John D. Lukacs, in his book ‘Escape from Davao’ (2010), ten American prisoners of war (POWs) and two Filipino convicts from the Davao Penal Colony recorded ‘the most daring prison break of the Pacific War’ on April 4, 1943.
Historians attach several significances to this episode for its daring and due to the fact that it paved the way for the existence of the brutal Bataan Death March that, until that time, was kept from American knowledge. And for the first time, the plight of American and Filipino POWs in the frightening Camp No. 1 at Cabanatuan City was also exposed to the world.
The escapees were part of a batch of POWs transferred from Cabanatuan and deposited at the colony, which arguably provided better comforts and medical services than the previous confinement. To feed the inmates, the Japanese captors had to dispatch the prisoners daily to a place known as Mactan, an agricultural patch in the penal farm that was devoted to planting rice and the cultivation of coconut, banana, and coffee for the consumption of the colony’s occupants.
It was the bonds of camaraderie and trust between the American POWs and the Filipino convicts that eventually led to the hatching of a plan to breach the fortress-like security of the colony. On April 4, 1943, Sunday, ten U.S. POWs and two Filipinos executed the escape plan. Against the odds and facing the prospect of crossing swamps that hosted crocodiles, the group, despite a few risky hitches, pursued the idea after they had slipped away from the sight of Japanese sentries.
Tentatively lost in the maze of freshwater jungles after the guides failed to find the right route, the group, due to determination and the fear of being captured by the tracking team, eventually made it to freedom with help from rural residents and paramilitaries. They were clothed, fed, and debriefed upon reaching a guerrilla camp not too distant from the penal farm’s premises.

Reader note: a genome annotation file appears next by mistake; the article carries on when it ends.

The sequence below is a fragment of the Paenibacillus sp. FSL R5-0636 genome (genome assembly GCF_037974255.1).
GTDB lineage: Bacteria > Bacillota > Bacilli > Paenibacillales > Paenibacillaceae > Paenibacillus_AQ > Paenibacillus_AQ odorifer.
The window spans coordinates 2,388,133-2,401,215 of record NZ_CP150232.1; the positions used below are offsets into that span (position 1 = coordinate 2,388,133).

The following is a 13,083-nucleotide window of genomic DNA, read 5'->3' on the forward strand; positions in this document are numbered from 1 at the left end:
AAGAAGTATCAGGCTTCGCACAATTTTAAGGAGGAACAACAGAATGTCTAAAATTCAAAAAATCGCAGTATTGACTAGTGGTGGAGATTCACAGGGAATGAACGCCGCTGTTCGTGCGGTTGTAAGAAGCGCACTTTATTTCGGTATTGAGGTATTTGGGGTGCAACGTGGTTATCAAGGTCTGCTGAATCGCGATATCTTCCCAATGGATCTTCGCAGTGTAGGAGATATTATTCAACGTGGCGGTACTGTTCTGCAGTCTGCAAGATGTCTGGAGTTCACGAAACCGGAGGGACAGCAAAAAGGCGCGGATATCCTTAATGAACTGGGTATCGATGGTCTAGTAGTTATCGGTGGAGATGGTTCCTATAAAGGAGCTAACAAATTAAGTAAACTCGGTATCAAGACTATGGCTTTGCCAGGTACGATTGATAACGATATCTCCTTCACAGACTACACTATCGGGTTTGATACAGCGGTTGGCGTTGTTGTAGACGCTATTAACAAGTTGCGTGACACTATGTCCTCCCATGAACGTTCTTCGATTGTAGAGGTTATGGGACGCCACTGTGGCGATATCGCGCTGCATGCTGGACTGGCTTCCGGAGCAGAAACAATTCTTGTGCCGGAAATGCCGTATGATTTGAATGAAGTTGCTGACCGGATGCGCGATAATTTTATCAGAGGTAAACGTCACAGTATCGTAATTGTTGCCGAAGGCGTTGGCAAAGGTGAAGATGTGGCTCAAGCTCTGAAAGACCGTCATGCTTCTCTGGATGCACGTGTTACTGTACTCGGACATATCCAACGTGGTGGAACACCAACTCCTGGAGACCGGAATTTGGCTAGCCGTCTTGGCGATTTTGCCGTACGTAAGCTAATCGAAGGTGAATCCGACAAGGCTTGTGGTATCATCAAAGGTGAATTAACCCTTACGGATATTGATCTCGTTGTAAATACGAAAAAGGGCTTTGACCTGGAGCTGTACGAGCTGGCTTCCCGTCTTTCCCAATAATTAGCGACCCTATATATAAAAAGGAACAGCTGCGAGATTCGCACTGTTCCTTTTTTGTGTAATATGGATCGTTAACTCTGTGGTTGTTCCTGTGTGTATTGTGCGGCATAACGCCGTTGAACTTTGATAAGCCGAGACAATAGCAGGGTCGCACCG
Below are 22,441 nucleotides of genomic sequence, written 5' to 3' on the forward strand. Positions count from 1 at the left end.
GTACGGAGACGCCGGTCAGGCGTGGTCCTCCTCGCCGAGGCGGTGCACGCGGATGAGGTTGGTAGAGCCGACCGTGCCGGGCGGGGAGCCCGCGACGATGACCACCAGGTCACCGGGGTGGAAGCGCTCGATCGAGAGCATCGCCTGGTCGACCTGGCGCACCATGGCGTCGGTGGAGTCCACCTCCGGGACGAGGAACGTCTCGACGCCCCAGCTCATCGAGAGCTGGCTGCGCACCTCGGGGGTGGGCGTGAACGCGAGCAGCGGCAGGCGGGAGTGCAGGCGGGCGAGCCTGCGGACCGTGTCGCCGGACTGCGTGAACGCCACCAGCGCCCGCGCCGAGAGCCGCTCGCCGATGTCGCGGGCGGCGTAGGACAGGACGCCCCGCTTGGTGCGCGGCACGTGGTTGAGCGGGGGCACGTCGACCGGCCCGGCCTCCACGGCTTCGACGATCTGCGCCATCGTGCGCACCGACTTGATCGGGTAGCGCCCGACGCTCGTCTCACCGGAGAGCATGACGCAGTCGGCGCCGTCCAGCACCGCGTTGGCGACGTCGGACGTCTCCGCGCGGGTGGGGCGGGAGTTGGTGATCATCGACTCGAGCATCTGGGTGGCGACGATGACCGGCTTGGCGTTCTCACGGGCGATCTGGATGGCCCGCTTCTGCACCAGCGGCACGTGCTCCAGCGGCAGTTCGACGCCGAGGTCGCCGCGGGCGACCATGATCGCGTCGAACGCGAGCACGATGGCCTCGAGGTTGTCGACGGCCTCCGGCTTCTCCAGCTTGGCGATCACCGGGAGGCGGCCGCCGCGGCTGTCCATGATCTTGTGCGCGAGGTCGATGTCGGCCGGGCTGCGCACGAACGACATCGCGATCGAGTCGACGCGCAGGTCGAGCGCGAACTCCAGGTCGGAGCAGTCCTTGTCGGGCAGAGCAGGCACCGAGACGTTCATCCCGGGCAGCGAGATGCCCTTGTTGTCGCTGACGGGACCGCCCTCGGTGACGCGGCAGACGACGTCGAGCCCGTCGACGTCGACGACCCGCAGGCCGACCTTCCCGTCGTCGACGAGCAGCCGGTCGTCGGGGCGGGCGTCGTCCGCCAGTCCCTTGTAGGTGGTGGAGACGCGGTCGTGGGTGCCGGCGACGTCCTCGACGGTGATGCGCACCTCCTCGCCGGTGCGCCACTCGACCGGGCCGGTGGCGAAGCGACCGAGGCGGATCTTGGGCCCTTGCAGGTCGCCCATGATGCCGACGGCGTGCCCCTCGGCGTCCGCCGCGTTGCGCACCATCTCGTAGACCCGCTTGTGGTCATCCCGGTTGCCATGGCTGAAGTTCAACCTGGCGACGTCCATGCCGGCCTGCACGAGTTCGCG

After recuperating from the ordeal, the POWs were escorted up to Misamis Oriental by Lt. Jose Tuvilla; the colony’s superintendent; and a Filipina nurse. They met up with Lt. Col. Wendell Fertig, commander of the 10th Military District in Mindanao, a guerrilla unit.
Of the eight Americans cited in Lukacs’ account, seven of them were spirited out of Mindanao for Australia, the headquarters of Gen. Douglas MacArthur, by submarine. Except for 2nd Lt. Leo Boelens who died in Japanese hands in January 1944, and Capt. William Edwin Dyess, who perished in a California plane crash in December 1943, and the other escapees survived the war. Benigno de la Cruz and Victorio Jumarong, the Filipinos who helped in the escape as chaperons, also survived. It is not known if they were granted pardons by the government.
The information the military escapees shared with the higher-ups during the Australian interview afforded the Allied forces a clear perspective on how best to deal with the enemy campaign in the Philippines and afforded the liberators a glimpse of the Japanese military mind.
In the online article (‘Exposing Atrocity: The Davao Dozen and the Bataan Death March‘) of ‘The National WWII Museum’ (New Orleans, US) dated January 31, 2022, written by Dr. Jason Dawsey, a historian at the Jenny Craig Institute for the Study of War and Democracy, the number of Americans involved in the dramatic escape rose to 12, hence the label ‘Davao Dozen.’
The expanded POW list now included Lt. Comdr. Melvyn McCoy, Maj. Stephen Mellnik, Capt. Austin Shofner, Capt. Dyess, 1st Lt. Michiel Dobervich, 1st Lt. Jack Hawkins, 2nd Lt. Boelens, 2nd Lt. Samuel Grashuio, Sgt. Paul Marshall, and Sgt. Robert Spielman.
The feat of the ‘Davao Dozen,’ initially blocked from being disclosed to the media and the public, was never replicated anywhere throughout the war. The POW revelations enraged the American public and incited the U.S. military to seek retribution against enemy atrocities.